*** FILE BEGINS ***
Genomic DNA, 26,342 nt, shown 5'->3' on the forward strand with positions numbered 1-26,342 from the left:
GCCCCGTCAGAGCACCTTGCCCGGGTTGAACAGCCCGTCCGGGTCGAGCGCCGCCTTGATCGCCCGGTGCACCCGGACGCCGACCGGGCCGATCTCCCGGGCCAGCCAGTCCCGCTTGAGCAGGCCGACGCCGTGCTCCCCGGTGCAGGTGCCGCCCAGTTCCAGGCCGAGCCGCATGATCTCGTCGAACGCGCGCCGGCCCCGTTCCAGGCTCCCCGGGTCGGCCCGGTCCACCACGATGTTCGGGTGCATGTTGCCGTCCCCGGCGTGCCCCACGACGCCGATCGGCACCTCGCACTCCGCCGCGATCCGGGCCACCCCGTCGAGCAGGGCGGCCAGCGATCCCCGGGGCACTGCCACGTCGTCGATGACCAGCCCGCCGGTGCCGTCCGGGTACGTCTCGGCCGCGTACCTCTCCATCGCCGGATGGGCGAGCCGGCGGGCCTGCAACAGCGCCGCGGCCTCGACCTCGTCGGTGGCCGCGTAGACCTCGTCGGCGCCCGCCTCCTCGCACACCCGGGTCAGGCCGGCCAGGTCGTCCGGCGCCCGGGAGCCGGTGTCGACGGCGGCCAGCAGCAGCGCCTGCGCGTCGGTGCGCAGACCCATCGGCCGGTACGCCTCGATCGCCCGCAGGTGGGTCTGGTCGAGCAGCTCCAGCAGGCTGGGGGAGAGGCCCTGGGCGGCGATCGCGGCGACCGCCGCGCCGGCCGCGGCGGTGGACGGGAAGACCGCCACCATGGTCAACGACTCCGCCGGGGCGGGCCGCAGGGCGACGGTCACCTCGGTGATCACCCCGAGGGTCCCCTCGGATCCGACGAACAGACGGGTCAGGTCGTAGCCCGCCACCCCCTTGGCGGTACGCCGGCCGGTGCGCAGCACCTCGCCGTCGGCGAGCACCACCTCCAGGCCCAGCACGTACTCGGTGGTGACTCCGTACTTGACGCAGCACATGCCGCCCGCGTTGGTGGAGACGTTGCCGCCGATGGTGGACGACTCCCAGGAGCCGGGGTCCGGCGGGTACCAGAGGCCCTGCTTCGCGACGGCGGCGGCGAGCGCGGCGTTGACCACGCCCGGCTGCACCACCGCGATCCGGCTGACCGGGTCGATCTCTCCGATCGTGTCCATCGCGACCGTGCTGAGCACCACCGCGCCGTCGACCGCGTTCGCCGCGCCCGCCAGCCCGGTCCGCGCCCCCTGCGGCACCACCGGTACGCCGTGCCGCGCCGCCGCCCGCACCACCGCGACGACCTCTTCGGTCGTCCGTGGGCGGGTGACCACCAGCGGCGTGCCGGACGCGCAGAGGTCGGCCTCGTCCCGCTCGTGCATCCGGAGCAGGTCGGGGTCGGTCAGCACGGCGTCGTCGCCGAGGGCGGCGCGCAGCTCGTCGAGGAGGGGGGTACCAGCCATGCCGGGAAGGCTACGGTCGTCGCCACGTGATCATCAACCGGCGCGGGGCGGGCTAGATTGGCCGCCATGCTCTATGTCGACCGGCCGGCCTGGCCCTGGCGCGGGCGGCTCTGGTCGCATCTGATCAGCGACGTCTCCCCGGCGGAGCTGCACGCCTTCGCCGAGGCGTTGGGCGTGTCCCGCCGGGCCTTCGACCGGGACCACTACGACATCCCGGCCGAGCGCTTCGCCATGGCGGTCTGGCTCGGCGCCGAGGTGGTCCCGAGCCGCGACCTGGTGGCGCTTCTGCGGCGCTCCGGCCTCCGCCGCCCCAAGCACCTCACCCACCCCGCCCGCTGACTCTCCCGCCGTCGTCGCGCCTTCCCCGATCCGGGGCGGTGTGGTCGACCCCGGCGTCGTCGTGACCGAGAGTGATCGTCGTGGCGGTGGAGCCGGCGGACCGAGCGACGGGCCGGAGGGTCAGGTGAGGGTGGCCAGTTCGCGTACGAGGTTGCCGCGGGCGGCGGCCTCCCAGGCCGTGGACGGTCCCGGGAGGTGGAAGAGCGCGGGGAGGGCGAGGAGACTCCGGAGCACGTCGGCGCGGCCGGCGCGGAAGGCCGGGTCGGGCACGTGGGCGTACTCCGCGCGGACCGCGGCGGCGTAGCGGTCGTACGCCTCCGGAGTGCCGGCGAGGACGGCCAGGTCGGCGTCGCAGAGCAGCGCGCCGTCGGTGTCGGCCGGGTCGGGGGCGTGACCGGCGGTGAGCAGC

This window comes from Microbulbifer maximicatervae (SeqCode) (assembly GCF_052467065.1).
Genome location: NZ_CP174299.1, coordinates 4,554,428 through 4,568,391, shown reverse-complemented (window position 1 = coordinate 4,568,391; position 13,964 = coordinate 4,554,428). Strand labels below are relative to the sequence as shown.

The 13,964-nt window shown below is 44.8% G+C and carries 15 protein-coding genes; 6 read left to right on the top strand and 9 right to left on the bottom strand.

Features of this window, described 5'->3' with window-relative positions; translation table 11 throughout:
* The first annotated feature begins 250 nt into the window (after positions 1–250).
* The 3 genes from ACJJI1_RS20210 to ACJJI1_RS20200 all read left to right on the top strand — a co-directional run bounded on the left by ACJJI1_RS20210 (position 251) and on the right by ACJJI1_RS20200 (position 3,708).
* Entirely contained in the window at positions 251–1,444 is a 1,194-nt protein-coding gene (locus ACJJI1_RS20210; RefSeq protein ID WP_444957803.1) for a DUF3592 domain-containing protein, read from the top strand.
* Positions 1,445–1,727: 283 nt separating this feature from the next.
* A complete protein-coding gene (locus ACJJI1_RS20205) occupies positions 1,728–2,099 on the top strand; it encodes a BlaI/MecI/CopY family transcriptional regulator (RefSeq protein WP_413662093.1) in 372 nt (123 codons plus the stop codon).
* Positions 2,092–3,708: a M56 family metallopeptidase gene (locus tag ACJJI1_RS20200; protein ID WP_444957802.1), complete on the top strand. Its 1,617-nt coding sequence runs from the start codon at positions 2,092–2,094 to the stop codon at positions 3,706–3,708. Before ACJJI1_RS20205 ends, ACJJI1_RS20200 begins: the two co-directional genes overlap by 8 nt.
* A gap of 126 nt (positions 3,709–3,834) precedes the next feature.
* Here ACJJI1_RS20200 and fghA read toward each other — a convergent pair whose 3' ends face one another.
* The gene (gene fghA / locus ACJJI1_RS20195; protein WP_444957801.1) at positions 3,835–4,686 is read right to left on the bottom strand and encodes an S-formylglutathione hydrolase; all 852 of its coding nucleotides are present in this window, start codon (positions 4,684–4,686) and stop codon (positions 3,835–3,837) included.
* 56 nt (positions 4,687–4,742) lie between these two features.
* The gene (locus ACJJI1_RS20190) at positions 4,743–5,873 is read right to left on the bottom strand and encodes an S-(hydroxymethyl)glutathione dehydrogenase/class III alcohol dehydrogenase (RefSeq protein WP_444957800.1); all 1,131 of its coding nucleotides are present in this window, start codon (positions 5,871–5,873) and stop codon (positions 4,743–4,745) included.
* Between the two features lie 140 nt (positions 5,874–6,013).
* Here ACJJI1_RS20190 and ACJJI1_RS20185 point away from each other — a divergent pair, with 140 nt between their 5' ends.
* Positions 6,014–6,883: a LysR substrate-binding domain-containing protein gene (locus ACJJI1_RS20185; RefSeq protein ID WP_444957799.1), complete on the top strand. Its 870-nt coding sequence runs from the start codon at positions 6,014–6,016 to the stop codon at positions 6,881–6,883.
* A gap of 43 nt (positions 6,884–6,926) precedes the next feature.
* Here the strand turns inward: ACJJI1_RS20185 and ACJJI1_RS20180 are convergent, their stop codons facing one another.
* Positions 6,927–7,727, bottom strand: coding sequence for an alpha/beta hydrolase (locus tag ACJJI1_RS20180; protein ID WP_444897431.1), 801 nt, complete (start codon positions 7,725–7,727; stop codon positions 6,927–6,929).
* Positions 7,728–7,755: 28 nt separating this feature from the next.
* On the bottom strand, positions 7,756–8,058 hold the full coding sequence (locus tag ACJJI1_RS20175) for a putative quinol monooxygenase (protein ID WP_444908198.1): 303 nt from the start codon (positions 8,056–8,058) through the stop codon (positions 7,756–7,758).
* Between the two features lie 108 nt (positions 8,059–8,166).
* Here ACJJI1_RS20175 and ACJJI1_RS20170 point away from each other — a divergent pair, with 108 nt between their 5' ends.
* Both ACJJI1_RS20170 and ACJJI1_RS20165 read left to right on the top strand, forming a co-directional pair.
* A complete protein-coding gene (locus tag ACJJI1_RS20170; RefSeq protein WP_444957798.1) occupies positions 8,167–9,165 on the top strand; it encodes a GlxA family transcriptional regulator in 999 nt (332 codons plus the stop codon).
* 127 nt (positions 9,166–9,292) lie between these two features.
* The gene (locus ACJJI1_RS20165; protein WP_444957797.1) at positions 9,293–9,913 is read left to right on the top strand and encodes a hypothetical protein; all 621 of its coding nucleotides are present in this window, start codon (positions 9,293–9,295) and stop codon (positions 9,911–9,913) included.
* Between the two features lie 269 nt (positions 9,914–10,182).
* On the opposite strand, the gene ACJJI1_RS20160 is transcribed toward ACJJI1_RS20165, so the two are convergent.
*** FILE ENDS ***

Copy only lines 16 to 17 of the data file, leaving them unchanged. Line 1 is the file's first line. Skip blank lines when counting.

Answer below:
* 56 nt (positions 4,687–4,742) lie between these two features.
* The gene (locus ACJJI1_RS20190) at positions 4,743–5,873 is read right to left on the bottom strand and encodes an S-(hydroxymethyl)glutathione dehydrogenase/class III alcohol dehydrogenase (RefSeq protein WP_444957800.1); all 1,131 of its coding nucleotides are present in this window, start codon (positions 5,871–5,873) and stop codon (positions 4,743–4,745) included.